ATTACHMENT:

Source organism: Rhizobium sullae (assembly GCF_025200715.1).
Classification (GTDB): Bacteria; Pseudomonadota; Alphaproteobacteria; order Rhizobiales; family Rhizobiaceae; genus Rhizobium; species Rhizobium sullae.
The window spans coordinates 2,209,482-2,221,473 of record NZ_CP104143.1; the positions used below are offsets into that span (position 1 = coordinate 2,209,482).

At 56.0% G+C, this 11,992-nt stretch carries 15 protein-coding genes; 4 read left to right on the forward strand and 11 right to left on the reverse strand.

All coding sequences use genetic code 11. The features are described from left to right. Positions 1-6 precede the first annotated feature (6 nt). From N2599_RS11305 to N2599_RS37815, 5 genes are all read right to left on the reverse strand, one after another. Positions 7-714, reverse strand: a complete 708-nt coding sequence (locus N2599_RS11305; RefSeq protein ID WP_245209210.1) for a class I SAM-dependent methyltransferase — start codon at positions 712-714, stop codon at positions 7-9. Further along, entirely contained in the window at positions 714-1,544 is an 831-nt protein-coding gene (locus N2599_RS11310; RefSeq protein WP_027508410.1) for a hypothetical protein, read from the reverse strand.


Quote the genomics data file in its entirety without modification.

Source organism: Rhizobium sullae (assembly GCF_025200715.1).
Classification (GTDB): Bacteria; Pseudomonadota; Alphaproteobacteria; order Rhizobiales; family Rhizobiaceae; genus Rhizobium; species Rhizobium sullae.
The window spans coordinates 2,209,482-2,221,473 of record NZ_CP104143.1; the positions used below are offsets into that span (position 1 = coordinate 2,209,482).

At 56.0% G+C, this 11,992-nt stretch carries 15 protein-coding genes; 4 read left to right on the forward strand and 11 right to left on the reverse strand.

All coding sequences use genetic code 11. The features are described from left to right. Positions 1-6 precede the first annotated feature (6 nt). From N2599_RS11305 to N2599_RS37815, 5 genes are all read right to left on the reverse strand, one after another. Positions 7-714, reverse strand: a complete 708-nt coding sequence (locus N2599_RS11305; RefSeq protein ID WP_245209210.1) for a class I SAM-dependent methyltransferase — start codon at positions 712-714, stop codon at positions 7-9. Further along, entirely contained in the window at positions 714-1,544 is an 831-nt protein-coding gene (locus N2599_RS11310; RefSeq protein WP_027508410.1) for a hypothetical protein, read from the reverse strand.